After six years of barrel bombs and mass torture in Syria, the recent chemical weapons attack should have been no surprise. Nonetheless, it left me with welling frustration. On Friday evening, I sat at my computer looking at photos, reflecting on the four weeks I spent living in Za’atari Refugee Camp. I paused when I came upon a snap of our neighbor’s kids, laughing with each other, despite their circumstances. A simple phrase—“brains not bombs”—emblazoned on a child’s shirt. Those words encompassed all that I felt, and still feel, about this crisis.
We need to remember only Syrians can rebuild their country—no military action can do that. If the world is outraged by the suffering of displaced Syrians, we must invest in them by providing them shelter and education in our own countries, and increasing the dramatically underfunded humanitarian aid budget.
I’ve worked with and on issues facing Syrian refugees for the past few years, watching as this crisis unfolded. Before you form an opinion about Syria’s future, here are four essential realities to remember:
Tragically, the Syrian war is likely far from ending. This targeted military action should not be confused with overthrowing Assad. This is not a moment to celebrate justice at last for a deserving dictator. Nor does it bring back the lives of the hundreds of thousands of people who have been killed or the millions of displaced. It is a symbolic show of force in a complex conflict that, seven years into the Syrian war, is difficult for the U.S. to replicate or escalate moving forward. (Watch this for more on all the conflicting factions and interests at play in Syria.)
Peace will likely be negotiated, as there are limited military options. It seems doubtful that President Trump, who has been strongly isolationist in the past, will escalate military action in Syria. It would risk conflict with Russia, who has pledged to keep Assad in power, and given the many competing agendas in Syria, there doesn’t appear to be a clear path for how escalated military action alone will help long-term. While military options alone are limited, Assad’s renewed use of chemical weapons may have opened an opportunity to negotiate a ceasefire. The attack reflects poorly on Russia and will likely make it more difficult for them to justify their actions in Syria. Hopefully the international community can use this moment to protect Syrian citizens by negotiating the prevention of future chemical attacks, as well as barrel bombs and other war crimes by the Assad regime.
Investing in humanitarian aid now will save money and lives long-term. Over 80% of the country is now in poverty. Half of the country’s hospitals gone. 12 million displaced from their homes. An already tenuous civil society has been fractured. In 2015, 54% of the UN’s humanitarian budget for this crisis was funded by the international community. While the U.S. has provided the most aid since the war began, a proposed executive order threatens U.S. support for humanitarian aid agencies moving forward. This is a grave mistake, as increased investment in aid now will save money, time, and lives in the long-term. As Iraq showed us—an estimated $2.1 trillion dollars of military spending and countless lives later—bombs alone don’t build stable nations. Displaced Syrians need safety, education, the right to work, and the opportunity to rebuild.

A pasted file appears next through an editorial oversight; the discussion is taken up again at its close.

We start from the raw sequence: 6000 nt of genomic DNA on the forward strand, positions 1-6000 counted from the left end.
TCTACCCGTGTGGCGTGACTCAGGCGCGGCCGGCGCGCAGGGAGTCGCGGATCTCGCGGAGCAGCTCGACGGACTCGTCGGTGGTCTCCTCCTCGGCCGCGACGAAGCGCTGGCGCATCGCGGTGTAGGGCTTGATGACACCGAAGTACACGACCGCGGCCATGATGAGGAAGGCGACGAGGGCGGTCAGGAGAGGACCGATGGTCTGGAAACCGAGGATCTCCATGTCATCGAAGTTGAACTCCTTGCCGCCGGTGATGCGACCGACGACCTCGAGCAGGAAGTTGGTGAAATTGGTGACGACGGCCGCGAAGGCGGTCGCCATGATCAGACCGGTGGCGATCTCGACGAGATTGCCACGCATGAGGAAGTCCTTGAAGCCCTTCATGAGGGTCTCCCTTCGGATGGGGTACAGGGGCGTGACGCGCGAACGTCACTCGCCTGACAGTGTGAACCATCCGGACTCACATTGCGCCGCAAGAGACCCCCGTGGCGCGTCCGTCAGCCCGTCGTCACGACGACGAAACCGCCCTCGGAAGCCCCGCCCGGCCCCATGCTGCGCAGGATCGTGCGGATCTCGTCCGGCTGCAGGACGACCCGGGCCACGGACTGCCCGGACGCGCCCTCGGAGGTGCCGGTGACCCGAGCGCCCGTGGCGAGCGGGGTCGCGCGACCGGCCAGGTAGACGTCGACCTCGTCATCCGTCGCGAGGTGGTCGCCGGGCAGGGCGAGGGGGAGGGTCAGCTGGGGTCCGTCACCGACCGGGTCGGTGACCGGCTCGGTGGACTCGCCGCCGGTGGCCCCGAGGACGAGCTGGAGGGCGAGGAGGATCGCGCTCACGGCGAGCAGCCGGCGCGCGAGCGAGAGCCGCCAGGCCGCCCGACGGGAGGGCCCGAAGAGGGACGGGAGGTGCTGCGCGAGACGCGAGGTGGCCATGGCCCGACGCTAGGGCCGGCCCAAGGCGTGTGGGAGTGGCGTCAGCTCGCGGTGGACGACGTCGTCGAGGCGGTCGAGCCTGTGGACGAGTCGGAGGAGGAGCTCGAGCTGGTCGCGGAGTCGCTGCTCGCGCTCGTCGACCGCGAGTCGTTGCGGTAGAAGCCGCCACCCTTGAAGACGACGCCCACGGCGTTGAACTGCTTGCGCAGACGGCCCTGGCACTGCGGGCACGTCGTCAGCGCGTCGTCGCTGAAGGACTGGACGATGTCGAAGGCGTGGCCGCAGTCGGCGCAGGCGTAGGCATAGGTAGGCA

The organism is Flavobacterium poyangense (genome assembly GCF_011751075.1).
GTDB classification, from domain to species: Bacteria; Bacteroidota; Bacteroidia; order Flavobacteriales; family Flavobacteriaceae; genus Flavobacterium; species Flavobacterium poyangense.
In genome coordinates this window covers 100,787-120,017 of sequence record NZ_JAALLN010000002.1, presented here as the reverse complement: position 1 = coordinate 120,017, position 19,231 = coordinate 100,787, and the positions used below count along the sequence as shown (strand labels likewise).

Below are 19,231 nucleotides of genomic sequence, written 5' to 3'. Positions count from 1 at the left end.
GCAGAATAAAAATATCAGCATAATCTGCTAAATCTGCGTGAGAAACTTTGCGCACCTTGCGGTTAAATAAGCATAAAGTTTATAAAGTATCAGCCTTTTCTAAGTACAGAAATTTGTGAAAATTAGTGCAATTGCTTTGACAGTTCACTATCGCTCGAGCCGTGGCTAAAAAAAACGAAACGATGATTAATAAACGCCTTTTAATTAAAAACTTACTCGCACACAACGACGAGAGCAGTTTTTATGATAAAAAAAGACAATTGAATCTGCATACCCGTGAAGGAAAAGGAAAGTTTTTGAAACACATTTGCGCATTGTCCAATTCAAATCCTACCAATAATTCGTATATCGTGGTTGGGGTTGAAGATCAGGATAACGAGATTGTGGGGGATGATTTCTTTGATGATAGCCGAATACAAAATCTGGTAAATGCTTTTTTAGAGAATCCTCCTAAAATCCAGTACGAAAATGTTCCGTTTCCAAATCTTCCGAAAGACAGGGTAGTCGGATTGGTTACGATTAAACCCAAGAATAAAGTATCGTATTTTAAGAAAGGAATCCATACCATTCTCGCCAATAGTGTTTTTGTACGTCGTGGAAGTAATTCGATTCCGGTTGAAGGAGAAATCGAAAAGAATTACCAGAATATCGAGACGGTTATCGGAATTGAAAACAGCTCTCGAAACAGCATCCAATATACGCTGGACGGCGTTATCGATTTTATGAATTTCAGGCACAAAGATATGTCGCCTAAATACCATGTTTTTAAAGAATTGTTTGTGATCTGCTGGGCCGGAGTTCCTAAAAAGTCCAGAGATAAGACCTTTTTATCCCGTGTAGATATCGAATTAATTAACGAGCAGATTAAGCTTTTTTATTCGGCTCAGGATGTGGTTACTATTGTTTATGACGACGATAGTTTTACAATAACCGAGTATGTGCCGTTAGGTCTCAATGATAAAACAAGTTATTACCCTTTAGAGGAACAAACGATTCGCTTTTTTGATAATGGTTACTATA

Welcoming Syrian refugees builds key allies and keeps us safer. President Trump has been celebrated by many on both sides of the aisle for his strike on Syria. He even spoke out, demonstrating empathy that “no child of God should ever suffer such horrors.” He now has an opportunity to go one step further: By allowing controlled resettlement of Syrian refugees, he will not only reaffirm our moral legitimacy in the eyes of the world, but will provide perhaps the best possible defense against recruitment propaganda from extremist groups we’re trying to protect from. The world is listening. Refugees are listening. These are not isolated populations .
Syrian refugees are not helpless bystanders. They are engineers, doctors, and teachers. Albert Einstein and Madeline Albright are among history’s notable refugees. President Trumps’ actions brought Syria back into the public discourse, but it is only one step in a long process for Syria. For those who want to do more, and now, helping Syrian refugees is something any of us can do, right away.